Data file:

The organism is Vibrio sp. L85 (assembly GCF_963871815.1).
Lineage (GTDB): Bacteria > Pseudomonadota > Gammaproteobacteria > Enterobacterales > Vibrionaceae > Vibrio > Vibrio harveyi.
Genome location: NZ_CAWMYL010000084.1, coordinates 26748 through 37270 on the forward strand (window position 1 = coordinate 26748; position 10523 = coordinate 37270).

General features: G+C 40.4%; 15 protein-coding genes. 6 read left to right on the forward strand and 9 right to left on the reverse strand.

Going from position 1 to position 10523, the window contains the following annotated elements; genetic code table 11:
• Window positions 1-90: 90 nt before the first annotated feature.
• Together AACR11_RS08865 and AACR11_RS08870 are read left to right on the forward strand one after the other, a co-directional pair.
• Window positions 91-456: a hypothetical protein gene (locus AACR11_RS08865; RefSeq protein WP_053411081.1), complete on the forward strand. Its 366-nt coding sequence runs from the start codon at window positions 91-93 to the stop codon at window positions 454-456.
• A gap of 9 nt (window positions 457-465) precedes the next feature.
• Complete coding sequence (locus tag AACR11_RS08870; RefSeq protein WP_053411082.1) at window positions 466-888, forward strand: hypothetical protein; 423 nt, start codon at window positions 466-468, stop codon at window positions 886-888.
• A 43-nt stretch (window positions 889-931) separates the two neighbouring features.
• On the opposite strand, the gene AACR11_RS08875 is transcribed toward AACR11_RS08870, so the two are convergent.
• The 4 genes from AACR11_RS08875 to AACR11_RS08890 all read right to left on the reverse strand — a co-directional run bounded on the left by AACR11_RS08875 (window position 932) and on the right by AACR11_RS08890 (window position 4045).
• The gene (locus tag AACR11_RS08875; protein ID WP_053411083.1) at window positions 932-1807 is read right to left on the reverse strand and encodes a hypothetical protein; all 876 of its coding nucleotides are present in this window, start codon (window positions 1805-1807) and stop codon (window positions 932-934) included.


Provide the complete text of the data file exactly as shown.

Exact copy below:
The organism is Vibrio sp. L85 (assembly GCF_963871815.1).
Lineage (GTDB): Bacteria > Pseudomonadota > Gammaproteobacteria > Enterobacterales > Vibrionaceae > Vibrio > Vibrio harveyi.
Genome location: NZ_CAWMYL010000084.1, coordinates 26748 through 37270 on the forward strand (window position 1 = coordinate 26748; position 10523 = coordinate 37270).

General features: G+C 40.4%; 15 protein-coding genes. 6 read left to right on the forward strand and 9 right to left on the reverse strand.

Going from position 1 to position 10523, the window contains the following annotated elements; genetic code table 11:
• Window positions 1-90: 90 nt before the first annotated feature.
• Together AACR11_RS08865 and AACR11_RS08870 are read left to right on the forward strand one after the other, a co-directional pair.
• Window positions 91-456: a hypothetical protein gene (locus AACR11_RS08865; RefSeq protein WP_053411081.1), complete on the forward strand. Its 366-nt coding sequence runs from the start codon at window positions 91-93 to the stop codon at window positions 454-456.
• A gap of 9 nt (window positions 457-465) precedes the next feature.
• Complete coding sequence (locus tag AACR11_RS08870; RefSeq protein WP_053411082.1) at window positions 466-888, forward strand: hypothetical protein; 423 nt, start codon at window positions 466-468, stop codon at window positions 886-888.
• A 43-nt stretch (window positions 889-931) separates the two neighbouring features.
• On the opposite strand, the gene AACR11_RS08875 is transcribed toward AACR11_RS08870, so the two are convergent.
• The 4 genes from AACR11_RS08875 to AACR11_RS08890 all read right to left on the reverse strand — a co-directional run bounded on the left by AACR11_RS08875 (window position 932) and on the right by AACR11_RS08890 (window position 4045).
• The gene (locus tag AACR11_RS08875; protein ID WP_053411083.1) at window positions 932-1807 is read right to left on the reverse strand and encodes a hypothetical protein; all 876 of its coding nucleotides are present in this window, start codon (window positions 1805-1807) and stop codon (window positions 932-934) included.